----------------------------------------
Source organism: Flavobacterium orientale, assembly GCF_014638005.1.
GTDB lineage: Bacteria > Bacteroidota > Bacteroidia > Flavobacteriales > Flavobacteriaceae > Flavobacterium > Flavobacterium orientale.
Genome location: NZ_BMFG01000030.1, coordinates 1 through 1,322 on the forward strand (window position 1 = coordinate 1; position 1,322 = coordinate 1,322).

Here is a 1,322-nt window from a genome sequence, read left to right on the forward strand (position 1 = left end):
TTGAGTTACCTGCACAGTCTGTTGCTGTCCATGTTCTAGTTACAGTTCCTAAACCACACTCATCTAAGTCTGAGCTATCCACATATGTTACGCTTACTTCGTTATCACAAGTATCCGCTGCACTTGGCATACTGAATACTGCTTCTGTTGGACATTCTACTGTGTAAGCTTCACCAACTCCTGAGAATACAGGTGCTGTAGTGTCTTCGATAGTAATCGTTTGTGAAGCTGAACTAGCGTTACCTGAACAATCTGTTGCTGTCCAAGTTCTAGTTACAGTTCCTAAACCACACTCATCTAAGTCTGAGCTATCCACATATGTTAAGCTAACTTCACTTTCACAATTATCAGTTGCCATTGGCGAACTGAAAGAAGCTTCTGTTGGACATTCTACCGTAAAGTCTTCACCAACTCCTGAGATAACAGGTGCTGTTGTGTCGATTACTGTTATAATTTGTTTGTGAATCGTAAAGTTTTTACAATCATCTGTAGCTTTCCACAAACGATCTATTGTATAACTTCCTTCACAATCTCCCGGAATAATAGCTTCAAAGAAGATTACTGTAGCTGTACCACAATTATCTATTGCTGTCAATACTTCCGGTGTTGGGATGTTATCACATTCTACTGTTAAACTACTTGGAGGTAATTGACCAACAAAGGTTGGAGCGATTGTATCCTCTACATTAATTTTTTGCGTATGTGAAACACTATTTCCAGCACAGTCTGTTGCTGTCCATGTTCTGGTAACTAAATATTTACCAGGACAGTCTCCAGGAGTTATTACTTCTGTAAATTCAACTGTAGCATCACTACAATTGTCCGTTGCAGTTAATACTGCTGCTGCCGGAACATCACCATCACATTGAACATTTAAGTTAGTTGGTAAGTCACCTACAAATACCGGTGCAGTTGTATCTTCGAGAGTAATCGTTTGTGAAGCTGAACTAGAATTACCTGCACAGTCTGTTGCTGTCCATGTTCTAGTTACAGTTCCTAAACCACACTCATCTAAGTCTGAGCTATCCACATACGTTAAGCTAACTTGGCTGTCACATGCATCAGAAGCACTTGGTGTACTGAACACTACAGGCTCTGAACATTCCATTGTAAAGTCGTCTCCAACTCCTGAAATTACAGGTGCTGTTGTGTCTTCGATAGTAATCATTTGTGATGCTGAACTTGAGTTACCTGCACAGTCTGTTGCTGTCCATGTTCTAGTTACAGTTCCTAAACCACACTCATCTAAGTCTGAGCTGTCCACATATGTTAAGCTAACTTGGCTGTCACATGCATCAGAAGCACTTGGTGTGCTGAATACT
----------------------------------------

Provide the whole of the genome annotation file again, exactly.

Source organism: Flavobacterium orientale, assembly GCF_014638005.1.
GTDB lineage: Bacteria > Bacteroidota > Bacteroidia > Flavobacteriales > Flavobacteriaceae > Flavobacterium > Flavobacterium orientale.
Genome location: NZ_BMFG01000030.1, coordinates 1 through 1,322 on the forward strand (window position 1 = coordinate 1; position 1,322 = coordinate 1,322).

Here is a 1,322-nt window from a genome sequence, read left to right on the forward strand (position 1 = left end):
TTGAGTTACCTGCACAGTCTGTTGCTGTCCATGTTCTAGTTACAGTTCCTAAACCACACTCATCTAAGTCTGAGCTATCCACATATGTTACGCTTACTTCGTTATCACAAGTATCCGCTGCACTTGGCATACTGAATACTGCTTCTGTTGGACATTCTACTGTGTAAGCTTCACCAACTCCTGAGAATACAGGTGCTGTAGTGTCTTCGATAGTAATCGTTTGTGAAGCTGAACTAGCGTTACCTGAACAATCTGTTGCTGTCCAAGTTCTAGTTACAGTTCCTAAACCACACTCATCTAAGTCTGAGCTATCCACATATGTTAAGCTAACTTCACTTTCACAATTATCAGTTGCCATTGGCGAACTGAAAGAAGCTTCTGTTGGACATTCTACCGTAAAGTCTTCACCAACTCCTGAGATAACAGGTGCTGTTGTGTCGATTACTGTTATAATTTGTTTGTGAATCGTAAAGTTTTTACAATCATCTGTAGCTTTCCACAAACGATCTATTGTATAACTTCCTTCACAATCTCCCGGAATAATAGCTTCAAAGAAGATTACTGTAGCTGTACCACAATTATCTATTGCTGTCAATACTTCCGGTGTTGGGATGTTATCACATTCTACTGTTAAACTACTTGGAGGTAATTGACCAACAAAGGTTGGAGCGATTGTATCCTCTACATTAATTTTTTGCGTATGTGAAACACTATTTCCAGCACAGTCTGTTGCTGTCCATGTTCTGGTAACTAAATATTTACCAGGACAGTCTCCAGGAGTTATTACTTCTGTAAATTCAACTGTAGCATCACTACAATTGTCCGTTGCAGTTAATACTGCTGCTGCCGGAACATCACCATCACATTGAACATTTAAGTTAGTTGGTAAGTCACCTACAAATACCGGTGCAGTTGTATCTTCGAGAGTAATCGTTTGTGAAGCTGAACTAGAATTACCTGCACAGTCTGTTGCTGTCCATGTTCTAGTTACAGTTCCTAAACCACACTCATCTAAGTCTGAGCTATCCACATACGTTAAGCTAACTTGGCTGTCACATGCATCAGAAGCACTTGGTGTACTGAACACTACAGGCTCTGAACATTCCATTGTAAAGTCGTCTCCAACTCCTGAAATTACAGGTGCTGTTGTGTCTTCGATAGTAATCATTTGTGATGCTGAACTTGAGTTACCTGCACAGTCTGTTGCTGTCCATGTTCTAGTTACAGTTCCTAAACCACACTCATCTAAGTCTGAGCTGTCCACATATGTTAAGCTAACTTGGCTGTCACATGCATCAGAAGCACTTGGTGTGCTGAATACT